(Tonight, I am about to print something that may unintentionally offend people of certain persuasions but I should note one thing: the links are to sources from within that persuasion. Sometimes, we need to loosen up a bit, but my point should be clear…)
Ever since I read this article from a conservative Evangelical, I have never ceased to smile whenever someone does what we call “The Prayer of the Just.” I have often wondered as to where this liturgical quirk, peculiar to the Evangelical Christian communities, originated. But I have become more conscious of it, and understandably so. I began to realize that, yes, while it is desirable to pray using one’s own words, there is something to be said for at least trying not to rely just on one’s own verbal crutches, where we just keep on adding clause after clause, Lord, because we just want to add on to your praise which you just do not need, etc.
Of course, the funniest variant of this is a rant from noted author Brian McLaren, where on page 254-5 of his Generous Orthodoxy, he notes what I meant when I used the term “liturgical quirk.” “Every denomination is liturgical,” he says, “Some just don’t know it because their liturgies aren’t written down.” And then he begins with a long version (cynically, he admits) that—well, read it for yourself if Philippine bookstores carry it! (Yes, Ben, I asked Fully Booked today.) More conveniently the first part of the thing is on Google Books.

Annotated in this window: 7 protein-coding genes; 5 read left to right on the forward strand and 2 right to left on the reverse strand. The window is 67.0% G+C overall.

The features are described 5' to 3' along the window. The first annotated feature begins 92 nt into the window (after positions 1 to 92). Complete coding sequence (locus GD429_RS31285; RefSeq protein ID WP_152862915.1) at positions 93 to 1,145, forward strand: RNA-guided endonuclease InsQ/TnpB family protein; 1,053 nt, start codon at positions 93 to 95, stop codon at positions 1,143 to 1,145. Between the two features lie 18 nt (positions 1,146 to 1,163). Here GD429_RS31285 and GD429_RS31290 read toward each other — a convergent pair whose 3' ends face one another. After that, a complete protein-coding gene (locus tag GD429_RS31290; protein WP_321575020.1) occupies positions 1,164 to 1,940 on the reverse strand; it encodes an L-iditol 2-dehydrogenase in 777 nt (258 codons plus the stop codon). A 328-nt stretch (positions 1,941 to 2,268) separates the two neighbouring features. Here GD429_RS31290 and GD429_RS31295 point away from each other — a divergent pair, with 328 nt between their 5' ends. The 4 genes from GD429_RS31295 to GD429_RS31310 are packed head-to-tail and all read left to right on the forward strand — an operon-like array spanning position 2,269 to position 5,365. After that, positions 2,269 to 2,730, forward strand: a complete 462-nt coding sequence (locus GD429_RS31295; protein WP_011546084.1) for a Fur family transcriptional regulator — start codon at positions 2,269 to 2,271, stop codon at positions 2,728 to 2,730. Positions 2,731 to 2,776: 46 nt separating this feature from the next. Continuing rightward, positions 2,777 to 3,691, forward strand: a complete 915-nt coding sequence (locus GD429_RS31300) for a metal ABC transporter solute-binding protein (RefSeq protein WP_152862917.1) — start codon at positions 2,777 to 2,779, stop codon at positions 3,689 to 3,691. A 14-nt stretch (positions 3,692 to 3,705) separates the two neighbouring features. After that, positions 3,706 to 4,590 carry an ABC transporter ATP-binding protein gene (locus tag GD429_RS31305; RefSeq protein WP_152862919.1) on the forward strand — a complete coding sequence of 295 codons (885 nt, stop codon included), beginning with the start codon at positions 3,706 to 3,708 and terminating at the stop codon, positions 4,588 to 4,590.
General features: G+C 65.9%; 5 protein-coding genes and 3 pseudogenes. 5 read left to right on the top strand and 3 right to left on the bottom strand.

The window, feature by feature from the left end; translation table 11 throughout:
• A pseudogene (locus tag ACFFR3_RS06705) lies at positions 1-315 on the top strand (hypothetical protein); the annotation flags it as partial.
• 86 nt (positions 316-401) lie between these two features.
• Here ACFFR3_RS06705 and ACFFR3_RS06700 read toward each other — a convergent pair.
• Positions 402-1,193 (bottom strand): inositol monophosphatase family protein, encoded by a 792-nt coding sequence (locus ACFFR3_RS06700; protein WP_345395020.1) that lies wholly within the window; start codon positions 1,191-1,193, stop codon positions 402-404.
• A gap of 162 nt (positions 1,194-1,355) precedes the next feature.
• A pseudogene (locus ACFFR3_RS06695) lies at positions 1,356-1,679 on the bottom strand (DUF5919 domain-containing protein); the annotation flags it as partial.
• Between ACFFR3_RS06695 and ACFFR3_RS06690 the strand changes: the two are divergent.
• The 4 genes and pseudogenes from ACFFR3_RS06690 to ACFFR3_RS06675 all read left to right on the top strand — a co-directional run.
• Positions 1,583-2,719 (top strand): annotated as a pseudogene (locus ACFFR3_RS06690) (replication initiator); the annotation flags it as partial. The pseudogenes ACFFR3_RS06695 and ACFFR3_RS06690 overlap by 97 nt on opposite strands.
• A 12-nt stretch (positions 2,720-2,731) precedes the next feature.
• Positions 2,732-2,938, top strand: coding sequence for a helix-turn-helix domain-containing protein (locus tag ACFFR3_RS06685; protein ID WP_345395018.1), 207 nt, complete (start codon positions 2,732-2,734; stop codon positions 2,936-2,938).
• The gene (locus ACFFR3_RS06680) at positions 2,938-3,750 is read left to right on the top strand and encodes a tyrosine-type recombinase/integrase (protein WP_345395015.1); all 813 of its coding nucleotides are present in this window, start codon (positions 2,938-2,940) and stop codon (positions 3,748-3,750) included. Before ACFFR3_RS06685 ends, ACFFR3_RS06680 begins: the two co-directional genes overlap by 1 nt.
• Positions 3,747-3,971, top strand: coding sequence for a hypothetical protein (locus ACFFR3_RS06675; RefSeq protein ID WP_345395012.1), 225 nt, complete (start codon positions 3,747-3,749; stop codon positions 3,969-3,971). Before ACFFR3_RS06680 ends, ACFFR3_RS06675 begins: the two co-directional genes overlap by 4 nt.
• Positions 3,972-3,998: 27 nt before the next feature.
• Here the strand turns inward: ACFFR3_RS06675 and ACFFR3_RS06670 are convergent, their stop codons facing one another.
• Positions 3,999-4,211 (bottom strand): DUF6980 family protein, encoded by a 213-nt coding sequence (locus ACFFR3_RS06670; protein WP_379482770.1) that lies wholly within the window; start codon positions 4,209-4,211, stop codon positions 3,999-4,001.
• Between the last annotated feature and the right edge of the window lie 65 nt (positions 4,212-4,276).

He ends on a note that he prefers the way Cranmer, for example, crafted his prayers. (I was therefore not surprised that he decided to address Lambeth.) Or if you want informality without annoyance, here is this passage from a certain Bishop of Hippo in North Africa:
“Is there anything in me, O Lord my God, that can contain you? Do even the heaven and the earth, which you have made, and in which you did make me, contain you?”
– Augustine, Confessio, cap. II.
It was cited approvingly in this article from Christianity Today, which is yet another Evangelical voice coming out against this unfortunate liturgical non-form. And here too is where I learned where all this came from. The most influential book in evangelical Christianity, Christianity Today notes, is a book which promoted the practice of spontaneous prayer—and since then the results have been a mixed bag. One comment to the first article notes that, as the CT article also mentions, some spontaneous prayers fall prey to heresy—patripassionism was caught out once.
I believe that the Holy Spirit works through the forms which the Church, itself brought forth and sustained by the same Spirit, has felt would allow it to express both its faith in God and the needs of all who are in it. And while there is value to praying from one’s heart as the Spirit prompts, we must bear in mind that the God beyond all praising deserves nothing but the best we can possibly give—especially in the way we address God. This is why I am happy to be a liturgical, post-denominational Catholic, who grew up Roman, who was once involved in the charismatic movement, and who learned about Anglicanism and the treasures of common prayer.
On a final note, the CT article cites several books, but one stands out. Phyllis Tickle’s Divine Hours is patterned on the ancient Liturgy of the Hours, a spiritual practice which has been done for centuries and which, I am pleased to note, uses Scripture a lot. (I should note Augustine was citing 1 Chronicles in his prayer, if I recall correctly.)
Next up: Canon Trevor Beeson and canons.